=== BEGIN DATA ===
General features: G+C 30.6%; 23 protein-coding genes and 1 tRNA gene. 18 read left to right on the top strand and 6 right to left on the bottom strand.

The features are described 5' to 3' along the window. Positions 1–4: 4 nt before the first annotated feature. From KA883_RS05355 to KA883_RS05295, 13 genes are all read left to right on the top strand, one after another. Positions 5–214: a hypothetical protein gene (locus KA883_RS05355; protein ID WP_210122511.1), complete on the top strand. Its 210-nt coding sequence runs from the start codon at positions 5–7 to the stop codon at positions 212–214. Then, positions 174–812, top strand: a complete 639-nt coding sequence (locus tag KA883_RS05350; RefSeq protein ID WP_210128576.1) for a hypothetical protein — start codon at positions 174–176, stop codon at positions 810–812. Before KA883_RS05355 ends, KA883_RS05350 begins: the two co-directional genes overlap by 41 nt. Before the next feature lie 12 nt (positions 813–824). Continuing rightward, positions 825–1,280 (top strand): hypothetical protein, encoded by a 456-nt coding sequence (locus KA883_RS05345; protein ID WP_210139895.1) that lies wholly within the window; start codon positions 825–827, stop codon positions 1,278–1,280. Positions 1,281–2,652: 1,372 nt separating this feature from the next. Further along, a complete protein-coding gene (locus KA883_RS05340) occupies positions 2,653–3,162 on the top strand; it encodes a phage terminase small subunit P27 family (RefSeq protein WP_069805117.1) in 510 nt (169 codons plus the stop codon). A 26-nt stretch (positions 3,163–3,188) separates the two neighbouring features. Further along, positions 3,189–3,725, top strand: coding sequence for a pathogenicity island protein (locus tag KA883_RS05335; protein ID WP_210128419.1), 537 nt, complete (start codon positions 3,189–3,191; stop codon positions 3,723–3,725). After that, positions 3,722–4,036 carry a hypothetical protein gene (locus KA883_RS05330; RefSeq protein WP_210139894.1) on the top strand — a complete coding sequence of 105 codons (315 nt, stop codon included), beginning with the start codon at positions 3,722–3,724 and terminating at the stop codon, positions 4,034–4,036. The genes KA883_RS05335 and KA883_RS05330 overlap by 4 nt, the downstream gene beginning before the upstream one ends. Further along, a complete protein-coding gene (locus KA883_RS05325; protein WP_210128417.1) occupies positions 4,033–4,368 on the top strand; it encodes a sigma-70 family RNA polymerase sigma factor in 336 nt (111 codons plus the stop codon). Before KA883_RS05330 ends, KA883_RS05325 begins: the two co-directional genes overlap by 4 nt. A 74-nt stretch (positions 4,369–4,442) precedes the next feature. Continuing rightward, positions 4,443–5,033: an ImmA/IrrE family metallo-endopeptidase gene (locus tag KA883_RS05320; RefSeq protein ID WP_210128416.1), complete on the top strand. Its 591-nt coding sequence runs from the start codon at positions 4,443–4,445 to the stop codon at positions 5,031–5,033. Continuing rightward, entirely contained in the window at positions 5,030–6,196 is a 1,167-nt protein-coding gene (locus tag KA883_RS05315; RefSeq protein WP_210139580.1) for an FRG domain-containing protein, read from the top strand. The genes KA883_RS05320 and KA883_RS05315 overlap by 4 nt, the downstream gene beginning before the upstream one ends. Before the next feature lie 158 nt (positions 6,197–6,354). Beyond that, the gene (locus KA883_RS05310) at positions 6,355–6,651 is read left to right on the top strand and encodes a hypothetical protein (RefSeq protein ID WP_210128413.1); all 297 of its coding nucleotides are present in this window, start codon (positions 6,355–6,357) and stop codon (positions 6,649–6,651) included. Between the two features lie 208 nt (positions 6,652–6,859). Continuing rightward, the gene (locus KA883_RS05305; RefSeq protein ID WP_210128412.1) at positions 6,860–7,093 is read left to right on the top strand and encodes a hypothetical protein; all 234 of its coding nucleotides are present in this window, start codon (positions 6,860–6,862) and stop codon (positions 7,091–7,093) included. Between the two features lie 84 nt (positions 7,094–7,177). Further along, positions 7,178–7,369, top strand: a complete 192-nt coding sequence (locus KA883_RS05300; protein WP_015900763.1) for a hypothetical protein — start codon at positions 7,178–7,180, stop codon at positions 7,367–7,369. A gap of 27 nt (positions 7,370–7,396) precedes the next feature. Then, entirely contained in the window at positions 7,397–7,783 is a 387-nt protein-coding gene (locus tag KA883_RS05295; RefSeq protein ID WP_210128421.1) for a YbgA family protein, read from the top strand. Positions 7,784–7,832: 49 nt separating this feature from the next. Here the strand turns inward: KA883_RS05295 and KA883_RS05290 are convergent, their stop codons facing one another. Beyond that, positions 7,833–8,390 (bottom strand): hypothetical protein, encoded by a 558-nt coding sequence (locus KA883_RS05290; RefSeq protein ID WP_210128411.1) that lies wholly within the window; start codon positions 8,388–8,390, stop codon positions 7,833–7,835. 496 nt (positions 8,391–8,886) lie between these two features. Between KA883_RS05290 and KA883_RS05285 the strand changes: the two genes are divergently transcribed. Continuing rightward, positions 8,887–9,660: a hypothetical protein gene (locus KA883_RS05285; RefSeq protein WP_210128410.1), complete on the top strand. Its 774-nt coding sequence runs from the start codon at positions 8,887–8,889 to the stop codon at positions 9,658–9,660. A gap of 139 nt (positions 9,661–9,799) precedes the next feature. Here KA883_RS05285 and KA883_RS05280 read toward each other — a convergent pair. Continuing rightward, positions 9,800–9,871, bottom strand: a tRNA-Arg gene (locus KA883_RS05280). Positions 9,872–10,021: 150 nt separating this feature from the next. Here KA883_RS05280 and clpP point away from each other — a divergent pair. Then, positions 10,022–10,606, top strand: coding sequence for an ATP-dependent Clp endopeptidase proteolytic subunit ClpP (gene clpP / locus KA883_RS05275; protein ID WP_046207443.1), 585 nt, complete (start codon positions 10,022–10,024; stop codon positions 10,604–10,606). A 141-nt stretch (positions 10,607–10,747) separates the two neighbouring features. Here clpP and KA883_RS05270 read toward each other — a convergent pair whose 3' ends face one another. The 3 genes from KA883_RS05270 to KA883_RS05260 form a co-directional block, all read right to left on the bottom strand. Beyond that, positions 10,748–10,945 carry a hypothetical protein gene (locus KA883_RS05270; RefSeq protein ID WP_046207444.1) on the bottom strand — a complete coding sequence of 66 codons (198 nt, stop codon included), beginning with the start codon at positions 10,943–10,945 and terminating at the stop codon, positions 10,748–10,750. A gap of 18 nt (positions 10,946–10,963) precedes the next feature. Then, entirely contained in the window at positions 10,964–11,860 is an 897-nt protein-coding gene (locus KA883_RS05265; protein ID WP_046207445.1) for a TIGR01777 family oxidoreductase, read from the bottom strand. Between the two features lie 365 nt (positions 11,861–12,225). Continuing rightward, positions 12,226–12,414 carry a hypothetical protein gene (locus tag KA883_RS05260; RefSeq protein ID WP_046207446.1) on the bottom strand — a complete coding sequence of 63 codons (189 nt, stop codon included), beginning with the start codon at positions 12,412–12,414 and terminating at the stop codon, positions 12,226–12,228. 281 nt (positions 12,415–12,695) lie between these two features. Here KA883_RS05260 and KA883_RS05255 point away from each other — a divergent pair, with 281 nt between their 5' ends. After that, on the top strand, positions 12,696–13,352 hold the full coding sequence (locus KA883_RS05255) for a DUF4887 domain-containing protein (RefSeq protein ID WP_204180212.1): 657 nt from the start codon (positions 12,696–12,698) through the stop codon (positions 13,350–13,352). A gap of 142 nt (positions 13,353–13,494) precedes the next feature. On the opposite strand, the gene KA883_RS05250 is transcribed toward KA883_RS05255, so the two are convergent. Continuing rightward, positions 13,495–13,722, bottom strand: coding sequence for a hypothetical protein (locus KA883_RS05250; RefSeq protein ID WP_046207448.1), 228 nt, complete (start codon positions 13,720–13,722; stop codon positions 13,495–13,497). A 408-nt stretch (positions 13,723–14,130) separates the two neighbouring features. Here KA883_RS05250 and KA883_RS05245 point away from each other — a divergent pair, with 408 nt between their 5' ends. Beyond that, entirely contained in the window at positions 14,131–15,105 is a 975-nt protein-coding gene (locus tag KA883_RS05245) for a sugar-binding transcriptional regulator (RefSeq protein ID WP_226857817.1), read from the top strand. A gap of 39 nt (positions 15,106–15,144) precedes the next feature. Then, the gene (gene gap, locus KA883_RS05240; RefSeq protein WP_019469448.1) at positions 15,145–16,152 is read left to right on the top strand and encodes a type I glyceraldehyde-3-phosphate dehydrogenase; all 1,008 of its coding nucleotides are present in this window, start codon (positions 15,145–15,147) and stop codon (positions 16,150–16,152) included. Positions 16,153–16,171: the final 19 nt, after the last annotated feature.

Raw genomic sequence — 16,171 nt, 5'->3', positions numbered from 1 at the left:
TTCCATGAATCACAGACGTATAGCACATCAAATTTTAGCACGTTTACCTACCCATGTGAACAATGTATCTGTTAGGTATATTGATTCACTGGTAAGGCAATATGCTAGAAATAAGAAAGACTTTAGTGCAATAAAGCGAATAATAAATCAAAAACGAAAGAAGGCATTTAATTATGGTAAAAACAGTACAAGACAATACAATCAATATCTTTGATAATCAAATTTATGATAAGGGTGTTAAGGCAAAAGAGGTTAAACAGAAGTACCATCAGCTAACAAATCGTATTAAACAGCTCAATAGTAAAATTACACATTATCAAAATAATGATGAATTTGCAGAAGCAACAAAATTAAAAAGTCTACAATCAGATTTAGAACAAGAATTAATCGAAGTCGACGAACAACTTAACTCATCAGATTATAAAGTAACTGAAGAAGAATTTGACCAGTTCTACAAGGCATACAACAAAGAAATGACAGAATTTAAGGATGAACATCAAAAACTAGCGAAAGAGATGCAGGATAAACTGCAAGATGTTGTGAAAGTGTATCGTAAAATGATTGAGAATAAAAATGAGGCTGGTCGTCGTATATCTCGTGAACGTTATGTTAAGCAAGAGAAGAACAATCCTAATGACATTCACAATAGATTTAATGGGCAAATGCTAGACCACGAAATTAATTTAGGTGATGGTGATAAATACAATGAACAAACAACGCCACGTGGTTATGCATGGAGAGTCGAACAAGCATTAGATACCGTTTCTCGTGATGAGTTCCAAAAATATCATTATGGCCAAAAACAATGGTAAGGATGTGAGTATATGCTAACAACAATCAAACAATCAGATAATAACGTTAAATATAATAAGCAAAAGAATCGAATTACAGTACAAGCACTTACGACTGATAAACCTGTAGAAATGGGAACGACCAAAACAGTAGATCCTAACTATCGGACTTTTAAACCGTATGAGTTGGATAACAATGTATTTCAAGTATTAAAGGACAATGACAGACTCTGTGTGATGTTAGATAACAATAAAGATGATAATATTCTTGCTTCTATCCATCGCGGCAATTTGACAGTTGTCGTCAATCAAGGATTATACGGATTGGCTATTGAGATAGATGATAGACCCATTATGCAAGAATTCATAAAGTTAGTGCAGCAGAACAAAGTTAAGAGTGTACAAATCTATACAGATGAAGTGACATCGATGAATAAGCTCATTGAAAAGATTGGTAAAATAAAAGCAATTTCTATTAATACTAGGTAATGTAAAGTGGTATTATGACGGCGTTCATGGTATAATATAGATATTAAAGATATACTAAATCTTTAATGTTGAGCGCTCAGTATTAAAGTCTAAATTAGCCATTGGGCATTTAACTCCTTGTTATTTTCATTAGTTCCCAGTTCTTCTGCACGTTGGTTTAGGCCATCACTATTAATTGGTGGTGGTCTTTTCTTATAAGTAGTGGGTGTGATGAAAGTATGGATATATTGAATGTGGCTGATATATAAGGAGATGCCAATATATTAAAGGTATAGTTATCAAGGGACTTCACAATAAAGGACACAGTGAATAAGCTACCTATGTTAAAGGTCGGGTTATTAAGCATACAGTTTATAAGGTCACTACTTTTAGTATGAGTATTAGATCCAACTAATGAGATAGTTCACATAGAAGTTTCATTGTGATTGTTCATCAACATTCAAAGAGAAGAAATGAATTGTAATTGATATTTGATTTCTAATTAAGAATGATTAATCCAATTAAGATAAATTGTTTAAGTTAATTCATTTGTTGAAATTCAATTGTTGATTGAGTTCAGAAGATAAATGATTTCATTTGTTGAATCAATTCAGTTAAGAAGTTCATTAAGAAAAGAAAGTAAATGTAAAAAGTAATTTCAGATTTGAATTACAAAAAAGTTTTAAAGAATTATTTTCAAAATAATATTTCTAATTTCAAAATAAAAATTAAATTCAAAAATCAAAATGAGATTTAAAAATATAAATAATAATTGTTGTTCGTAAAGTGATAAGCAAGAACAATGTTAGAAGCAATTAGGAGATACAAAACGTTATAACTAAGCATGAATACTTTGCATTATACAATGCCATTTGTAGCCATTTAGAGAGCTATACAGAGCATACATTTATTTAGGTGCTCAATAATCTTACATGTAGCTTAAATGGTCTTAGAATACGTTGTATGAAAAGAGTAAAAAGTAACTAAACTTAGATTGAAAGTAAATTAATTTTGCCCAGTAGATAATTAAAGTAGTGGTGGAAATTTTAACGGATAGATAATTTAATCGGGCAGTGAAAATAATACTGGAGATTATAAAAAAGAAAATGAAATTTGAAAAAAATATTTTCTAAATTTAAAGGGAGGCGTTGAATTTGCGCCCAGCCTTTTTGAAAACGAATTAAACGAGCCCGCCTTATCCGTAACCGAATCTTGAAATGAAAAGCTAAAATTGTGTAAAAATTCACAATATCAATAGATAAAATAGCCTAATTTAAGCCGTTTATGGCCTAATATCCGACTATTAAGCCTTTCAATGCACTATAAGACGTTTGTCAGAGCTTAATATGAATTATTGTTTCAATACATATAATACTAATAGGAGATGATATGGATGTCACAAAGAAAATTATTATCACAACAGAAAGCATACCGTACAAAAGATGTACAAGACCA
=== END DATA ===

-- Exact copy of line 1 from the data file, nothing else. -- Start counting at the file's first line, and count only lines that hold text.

General features: G+C 30.6%; 23 protein-coding genes and 1 tRNA gene. 18 read left to right on the top strand and 6 right to left on the bottom strand.